Warranty and Service Contract Compliance: A Refresher

There are times when a dealer wants to offer some assurance that a vehicle she is selling is, in fact, a good buy. A guarantee that the dealer will assist with vehicle repairs, at least for a few weeks or months after a sale, is often the incentive that will close a deal. Here are a few points to remember so that the assurance you offer is fully compliant with the law.
  • What is a warranty?
A warranty is an undertaking or a promise given in writing by a manufacturer or seller of a product to repair or replace merchandise if certain defects occur. There is no separate charge for a warranty.
  • What is a service contract?
A service contract is a product sold to car buyers that provides repairs that are not covered by a warranty. Service contracts are typically offered by third-party providers and sold through dealers.
  • What is a full warranty?
A full warranty offers a full refund of all funds paid, replacement of defective merchandise, or payment in full of all repairs. These are rare.
  • What is a limited warranty?
A limited warranty is any warranty that is not a full warranty. Limiting the duration of warranty coverage is the surest way to classify an assurance as a limited warranty.
  • Must I have a separate license to offer a warranty?
  • What do I have to cover with my warranty?
A dealer may tailor his/her warranty to meet their needs. A dealer may limit coverage to specific items, set a maximum dollar limit for repairs, set the warranty's duration, and many other things.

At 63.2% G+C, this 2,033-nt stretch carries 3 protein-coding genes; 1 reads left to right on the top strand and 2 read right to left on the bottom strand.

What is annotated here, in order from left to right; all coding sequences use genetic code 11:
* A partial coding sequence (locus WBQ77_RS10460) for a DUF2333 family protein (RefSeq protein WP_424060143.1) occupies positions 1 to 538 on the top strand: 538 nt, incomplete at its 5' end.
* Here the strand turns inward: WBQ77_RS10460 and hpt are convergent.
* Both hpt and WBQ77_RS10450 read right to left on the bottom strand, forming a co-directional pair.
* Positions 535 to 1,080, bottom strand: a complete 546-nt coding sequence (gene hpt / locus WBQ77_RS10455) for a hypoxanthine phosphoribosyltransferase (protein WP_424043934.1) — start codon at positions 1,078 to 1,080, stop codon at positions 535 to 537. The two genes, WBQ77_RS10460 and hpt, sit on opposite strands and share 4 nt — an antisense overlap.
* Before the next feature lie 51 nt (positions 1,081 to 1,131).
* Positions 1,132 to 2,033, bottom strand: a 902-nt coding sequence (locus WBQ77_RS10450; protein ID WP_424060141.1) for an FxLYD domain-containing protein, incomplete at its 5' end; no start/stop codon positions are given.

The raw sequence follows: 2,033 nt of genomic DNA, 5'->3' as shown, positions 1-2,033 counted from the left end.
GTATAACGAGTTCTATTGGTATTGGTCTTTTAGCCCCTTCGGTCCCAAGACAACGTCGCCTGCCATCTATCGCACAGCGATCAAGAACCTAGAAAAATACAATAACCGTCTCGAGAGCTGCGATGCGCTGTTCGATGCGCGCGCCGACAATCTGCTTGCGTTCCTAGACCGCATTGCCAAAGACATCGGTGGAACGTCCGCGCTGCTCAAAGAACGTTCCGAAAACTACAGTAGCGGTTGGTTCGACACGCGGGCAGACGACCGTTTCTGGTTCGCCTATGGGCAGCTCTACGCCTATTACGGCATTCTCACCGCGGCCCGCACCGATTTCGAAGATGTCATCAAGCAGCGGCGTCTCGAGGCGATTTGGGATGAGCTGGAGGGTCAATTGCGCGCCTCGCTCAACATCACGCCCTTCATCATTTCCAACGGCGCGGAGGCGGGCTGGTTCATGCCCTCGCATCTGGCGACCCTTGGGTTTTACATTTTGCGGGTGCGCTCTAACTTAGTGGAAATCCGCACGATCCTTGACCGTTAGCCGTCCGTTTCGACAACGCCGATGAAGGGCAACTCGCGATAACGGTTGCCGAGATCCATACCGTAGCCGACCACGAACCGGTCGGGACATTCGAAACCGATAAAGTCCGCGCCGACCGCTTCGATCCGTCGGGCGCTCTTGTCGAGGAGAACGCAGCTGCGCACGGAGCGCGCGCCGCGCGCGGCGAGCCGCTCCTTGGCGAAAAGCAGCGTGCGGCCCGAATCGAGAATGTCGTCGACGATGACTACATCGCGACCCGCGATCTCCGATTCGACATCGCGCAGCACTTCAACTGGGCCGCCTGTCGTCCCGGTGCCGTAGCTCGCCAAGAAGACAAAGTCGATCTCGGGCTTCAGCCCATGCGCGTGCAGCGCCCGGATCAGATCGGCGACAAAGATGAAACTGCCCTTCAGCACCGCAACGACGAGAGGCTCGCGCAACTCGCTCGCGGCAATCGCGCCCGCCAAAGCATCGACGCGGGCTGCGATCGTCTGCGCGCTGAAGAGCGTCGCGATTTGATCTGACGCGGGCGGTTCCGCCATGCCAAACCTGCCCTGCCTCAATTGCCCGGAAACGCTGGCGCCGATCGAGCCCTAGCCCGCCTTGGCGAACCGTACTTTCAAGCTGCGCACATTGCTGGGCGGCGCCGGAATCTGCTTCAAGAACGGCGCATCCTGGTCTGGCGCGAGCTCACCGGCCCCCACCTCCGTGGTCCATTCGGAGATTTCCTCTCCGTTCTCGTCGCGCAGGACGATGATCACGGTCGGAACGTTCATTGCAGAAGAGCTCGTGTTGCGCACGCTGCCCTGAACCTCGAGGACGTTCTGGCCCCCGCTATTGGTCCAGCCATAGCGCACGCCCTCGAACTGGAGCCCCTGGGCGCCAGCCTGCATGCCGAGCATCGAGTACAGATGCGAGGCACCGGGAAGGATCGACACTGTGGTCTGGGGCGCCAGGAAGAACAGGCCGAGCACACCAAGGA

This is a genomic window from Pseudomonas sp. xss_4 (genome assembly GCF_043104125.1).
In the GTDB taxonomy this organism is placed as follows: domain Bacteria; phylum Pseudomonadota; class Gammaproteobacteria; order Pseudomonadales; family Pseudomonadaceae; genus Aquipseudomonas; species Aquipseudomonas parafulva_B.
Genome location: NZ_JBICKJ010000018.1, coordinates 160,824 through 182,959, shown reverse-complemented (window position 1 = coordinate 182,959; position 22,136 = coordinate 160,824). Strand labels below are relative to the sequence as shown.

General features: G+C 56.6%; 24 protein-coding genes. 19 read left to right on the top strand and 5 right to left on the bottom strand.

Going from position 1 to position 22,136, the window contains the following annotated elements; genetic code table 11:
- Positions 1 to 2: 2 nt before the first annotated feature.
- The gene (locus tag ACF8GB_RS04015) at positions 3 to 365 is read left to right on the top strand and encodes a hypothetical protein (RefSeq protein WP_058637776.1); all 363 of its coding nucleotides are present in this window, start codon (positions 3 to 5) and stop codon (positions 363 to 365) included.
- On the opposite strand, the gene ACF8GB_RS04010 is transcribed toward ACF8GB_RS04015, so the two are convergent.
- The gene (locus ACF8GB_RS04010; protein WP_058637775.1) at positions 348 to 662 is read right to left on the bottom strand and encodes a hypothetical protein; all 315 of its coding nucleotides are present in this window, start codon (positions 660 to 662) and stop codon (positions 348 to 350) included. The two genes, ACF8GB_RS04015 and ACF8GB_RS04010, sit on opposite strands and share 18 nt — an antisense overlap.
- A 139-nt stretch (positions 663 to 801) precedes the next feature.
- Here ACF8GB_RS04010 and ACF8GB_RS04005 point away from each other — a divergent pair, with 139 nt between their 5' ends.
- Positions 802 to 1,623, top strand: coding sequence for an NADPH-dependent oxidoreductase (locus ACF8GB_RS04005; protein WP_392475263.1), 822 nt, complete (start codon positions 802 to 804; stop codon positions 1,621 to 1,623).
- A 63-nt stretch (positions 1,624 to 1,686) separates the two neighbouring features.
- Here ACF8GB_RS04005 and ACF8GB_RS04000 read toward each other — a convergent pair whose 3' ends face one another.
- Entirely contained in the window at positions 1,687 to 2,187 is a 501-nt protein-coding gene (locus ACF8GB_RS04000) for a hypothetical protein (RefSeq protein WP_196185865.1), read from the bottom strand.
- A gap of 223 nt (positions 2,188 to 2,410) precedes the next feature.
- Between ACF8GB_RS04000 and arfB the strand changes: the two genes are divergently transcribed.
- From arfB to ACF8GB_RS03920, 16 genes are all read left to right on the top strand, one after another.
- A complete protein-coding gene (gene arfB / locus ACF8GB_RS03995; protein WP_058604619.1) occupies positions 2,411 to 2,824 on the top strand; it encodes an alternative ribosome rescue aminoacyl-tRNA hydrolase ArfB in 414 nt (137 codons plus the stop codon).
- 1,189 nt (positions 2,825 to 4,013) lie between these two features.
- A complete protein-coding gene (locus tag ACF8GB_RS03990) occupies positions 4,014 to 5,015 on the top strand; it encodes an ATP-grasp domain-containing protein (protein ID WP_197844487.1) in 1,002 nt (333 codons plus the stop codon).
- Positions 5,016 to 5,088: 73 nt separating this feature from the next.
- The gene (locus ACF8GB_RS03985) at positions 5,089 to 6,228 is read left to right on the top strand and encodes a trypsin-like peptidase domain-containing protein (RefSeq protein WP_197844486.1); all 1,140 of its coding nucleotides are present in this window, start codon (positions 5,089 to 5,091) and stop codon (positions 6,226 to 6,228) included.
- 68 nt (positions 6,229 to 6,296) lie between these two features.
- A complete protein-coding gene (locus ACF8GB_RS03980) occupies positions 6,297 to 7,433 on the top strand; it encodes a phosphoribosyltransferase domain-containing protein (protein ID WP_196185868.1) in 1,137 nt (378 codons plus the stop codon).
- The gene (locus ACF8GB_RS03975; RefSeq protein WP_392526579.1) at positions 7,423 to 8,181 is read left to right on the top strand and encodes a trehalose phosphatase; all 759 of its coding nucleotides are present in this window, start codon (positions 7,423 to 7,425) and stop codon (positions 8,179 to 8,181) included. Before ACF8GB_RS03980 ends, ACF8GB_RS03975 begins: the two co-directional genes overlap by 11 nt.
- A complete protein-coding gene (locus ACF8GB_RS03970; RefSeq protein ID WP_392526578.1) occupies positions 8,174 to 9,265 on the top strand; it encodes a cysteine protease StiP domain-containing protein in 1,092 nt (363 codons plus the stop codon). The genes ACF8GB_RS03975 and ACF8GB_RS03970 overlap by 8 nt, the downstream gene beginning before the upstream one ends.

• Do I have to charge sales tax for a warranty?
No, because there is no charge for a warranty.
  • Must I have a separate license to offer a service contract?
No, unless you are personally providing the services mentioned in the contract. If your dealership is also in the business of issuing service contracts, then you must be registered with the Texas Department of Licensing and Regulation (TDLR) and meet rigorous financial requirements involving cash deposits and/or insurance backing of the product.

This usually is not an issue because, as stated above, most service contracts are offered by third-party providers.
  • Do I have to charge sales tax for a service contract?
  • What documents do I need to offer a warranty or a service contract?
For both warranties and service contracts, you must note their availability on the Buyers Guide associated with the covered vehicle.


Acquire a “Limited Warranty” form that specifies the terms of your warranty. To ensure that the form meets the requirements of the federal Magnuson-Moss Act, purchase your forms from a reputable source like Burrell Printing Company, 800-531-5234.)


The third party who sells your service contracts will provide you with written coverage information to share with your customers.


By: Matthew
On: 07/13/2017 00:05:22
Do you need to collect sales tax when collecting a deductible for a limited warranty?
By: Amber Hackett Crosby
On: 07/17/2017 10:09:13
No, you need not collect sales tax on charges for extended warranties and service contracts. Chapter 152 of the Tax Code imposes tax on motor vehicle sales and says that tax is calculated on the total consideration paid. Section 152.002(b)(3) excludes from the definition of total consideration “the amount charged for labor or service rendered in installing, applying, remodeling or repairing the motor vehicle sold.” Further, Section 151.0101(a)(5)(C) excludes from the definition of a taxable service the repair, maintenance, and restoration of a motor vehicle. Based on Section 152.002, the total consideration subject to tax under Chapter 152 on the sale of a motor vehicle does not include charges for extended warranties and service contracts.

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